!!! ioLibrary Being Removed !!!

I’ve just got this comment from Amidio:

Indeed this is shocking news, but we had to remove the ioLibrary functionality from all our apps. (Intua will remove it from Beatmaker as well.)

This has been carried out due to Apple’s request (“apps are not allowed to look out of their container”).

ioLibrary has been functioning for over a year and suddenly some people decided that it is against Apple’s policies.

So currently you can use the wi-fi server, etc. but only for each app on it’s own.

We are really eager to find another file sharing solution but it currently seems to be impossible (DCIM was the only way and buffercopying isn’t good enough for our purposes).

We will keep you posted. Meanwhile, soon we’l release the long-awaited Touch DJ update, as well as a new groundbreaking music instrument app. Future plans include Star Guitar 2 & Star Piano 2 (completely reworked).

I guess we all thought it would come at some point, but now we know it is for real.

ioLibrary is coming to an end!


  1. It really bugs me how Amidio can be so innovative and develop such a helpful feature like ioLibrary, that I use all the time, and then Apple plays a game like this… 🙁

  2. Lets not be negative now. Let us look forward to audio copy/paste, which is hopefully going to be implemented but better still, approved. Apple have their reasons for taking this action (I seem to remember that it was something to do with protecting privacy of others when making phone calls). We need to respect their decision.

  3. This is awful news. It's things like this that make me think Android is the mobile OS to be supporting.

    Apple acts like a dictator toward third party developers, allowing them to pay for the privilege to develop applications for iPhone OS — applications that Apple benefits from. It's ridiculous and predatory.

    By contrast, Android is far more open, and something like this would never be an issue with Android. Google doesn't give Android developers a box and say “don't go outside of this box or we'll spank you.”

    I know Android needs some polishing up, especially in the area of high quality audio support, but Google's working on it, and there are a bunch of new Android devices coming out this year.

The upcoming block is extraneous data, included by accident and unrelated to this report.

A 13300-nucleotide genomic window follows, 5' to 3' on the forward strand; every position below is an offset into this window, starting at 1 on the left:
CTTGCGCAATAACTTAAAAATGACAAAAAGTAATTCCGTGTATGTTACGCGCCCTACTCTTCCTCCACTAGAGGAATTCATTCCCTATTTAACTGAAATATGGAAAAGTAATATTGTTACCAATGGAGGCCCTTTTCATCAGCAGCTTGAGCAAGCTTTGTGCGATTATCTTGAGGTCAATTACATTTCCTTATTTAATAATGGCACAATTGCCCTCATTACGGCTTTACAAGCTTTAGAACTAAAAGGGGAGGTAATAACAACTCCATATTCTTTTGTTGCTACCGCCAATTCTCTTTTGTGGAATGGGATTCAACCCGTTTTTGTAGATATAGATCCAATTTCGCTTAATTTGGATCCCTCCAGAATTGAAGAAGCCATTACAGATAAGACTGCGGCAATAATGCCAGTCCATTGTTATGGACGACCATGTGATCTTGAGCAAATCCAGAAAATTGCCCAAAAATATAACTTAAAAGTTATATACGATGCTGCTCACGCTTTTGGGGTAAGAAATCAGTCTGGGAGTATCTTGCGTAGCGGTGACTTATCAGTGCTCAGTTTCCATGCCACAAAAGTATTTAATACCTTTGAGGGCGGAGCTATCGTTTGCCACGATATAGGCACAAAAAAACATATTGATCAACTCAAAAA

I hope Android grows and improves this year, because I can't continue to support Apple, considering the way it treats developers and users.

  4. What really needs to happen is for Apple to allow us developers unrestricted access to the users iTunes library. That would solve all problems, eliminate the need for the dreaded Wifi server nonsense, allow all music apps to share a common library, etc.

    A petition similar to the one that helped Amidio get Touch DJ temporarily approved would probably help Apple wake up.

    –pwnified (developer of MultiTrack)

  5. This is sad news for all users and developers. I agree with pwnified. We should all try to sign a petition! I hope you can help us palm sounds

  6. Perhaps Apple is afraid of making music piracy easier if the iTunes access is opened on the phone. Or maybe they even have a contractual limitations with music rights holders? Anyway, it should be made known to Apple that some kind of folder for sharing music between apps is really required, like there already is for Photos.

  7. I don't think iTunes library access will happen (due to DRM issues). What would solve the problem without causing too many issues for apple, would probably be to just provide a single 'public' folder that all apps can access safely. Ideally this folder would be accessble from people's computers too (for storing documents, etc).

  8. I want to chime in that I am really sad to hear this too. I have been really loving the Amidio apps that have this feature.

    Anonymous mentions audio copy/paste. This is already implemented by at least one company I know of, Sonoma Wireworks. Of course it only seems to work between their own apps right now. But it does work. For how long I wonder?

    We need to make our voices heard by Apple. Lets start writing them!